I believe we have all met people who are really good, but just don’t seem to have a firm foundation. They seem to waver and drift and seem to be lost. Our Gospel for today is a guideline for what to do when we meet someone like this. The obvious solution is to get them in touch with Jesus and his message and values. We have to go out of our way to arrange a meeting between the person and the Lord. There are several ways to go about doing this. Invite them, for example, to go to Sunday Mass with you and then to breakfast afterwards. Introduce the person to your friends and once you seem to have their attention, invite them to get in touch with the RCIA program that exists today in all our parishes. This is exactly what this program is all about. Those letters, by the way, stand for Rite of Christian Initiation for Adults. This is why this program exists: to give to those who are seemingly lost and drifting and looking for answers, the answers they are seeking. It introduces them to Jesus, takes the roof off their house and brings them to Jesus, and gives them an opportunity to meet the one who is the way, the truth and the life.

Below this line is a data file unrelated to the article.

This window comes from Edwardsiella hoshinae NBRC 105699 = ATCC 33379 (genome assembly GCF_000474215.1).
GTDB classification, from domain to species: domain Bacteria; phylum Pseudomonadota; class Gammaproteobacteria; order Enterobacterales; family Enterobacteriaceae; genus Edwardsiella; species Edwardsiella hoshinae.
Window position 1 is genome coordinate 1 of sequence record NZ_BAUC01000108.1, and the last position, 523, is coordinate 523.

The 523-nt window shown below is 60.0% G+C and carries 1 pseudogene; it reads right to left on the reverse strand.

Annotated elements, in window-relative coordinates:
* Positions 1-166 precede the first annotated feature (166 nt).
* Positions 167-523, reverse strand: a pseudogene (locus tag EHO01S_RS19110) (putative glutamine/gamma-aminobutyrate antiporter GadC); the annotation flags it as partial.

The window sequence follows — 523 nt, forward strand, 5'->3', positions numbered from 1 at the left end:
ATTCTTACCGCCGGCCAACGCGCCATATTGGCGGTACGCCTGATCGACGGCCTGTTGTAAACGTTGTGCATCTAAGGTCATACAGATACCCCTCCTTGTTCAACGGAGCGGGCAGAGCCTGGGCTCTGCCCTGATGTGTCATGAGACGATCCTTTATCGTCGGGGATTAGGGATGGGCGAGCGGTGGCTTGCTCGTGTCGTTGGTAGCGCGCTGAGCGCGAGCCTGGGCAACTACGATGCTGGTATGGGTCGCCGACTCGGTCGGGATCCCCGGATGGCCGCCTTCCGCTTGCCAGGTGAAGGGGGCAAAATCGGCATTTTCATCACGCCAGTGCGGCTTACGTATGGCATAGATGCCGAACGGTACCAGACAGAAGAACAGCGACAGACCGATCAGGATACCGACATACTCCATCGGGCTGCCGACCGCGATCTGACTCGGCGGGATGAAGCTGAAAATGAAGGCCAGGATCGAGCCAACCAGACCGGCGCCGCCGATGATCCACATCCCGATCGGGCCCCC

I remember only too well the days before the RCIA program came into existence. When someone wanted to inquire about the Church or Jesus and his message, it was a one on one procedure that took literally forever. The RCIA program was one of the best things to happen in the Church in a long time. Don’t forget about it. It is there. It works. Use it. Participate in it as a sponsor or perhaps as an instructor. It introduces people to the Lord Jesus and bears great fruit.
Tuesday of the Second Week of Advent
Dec. 7, Mt. 18: 12-14.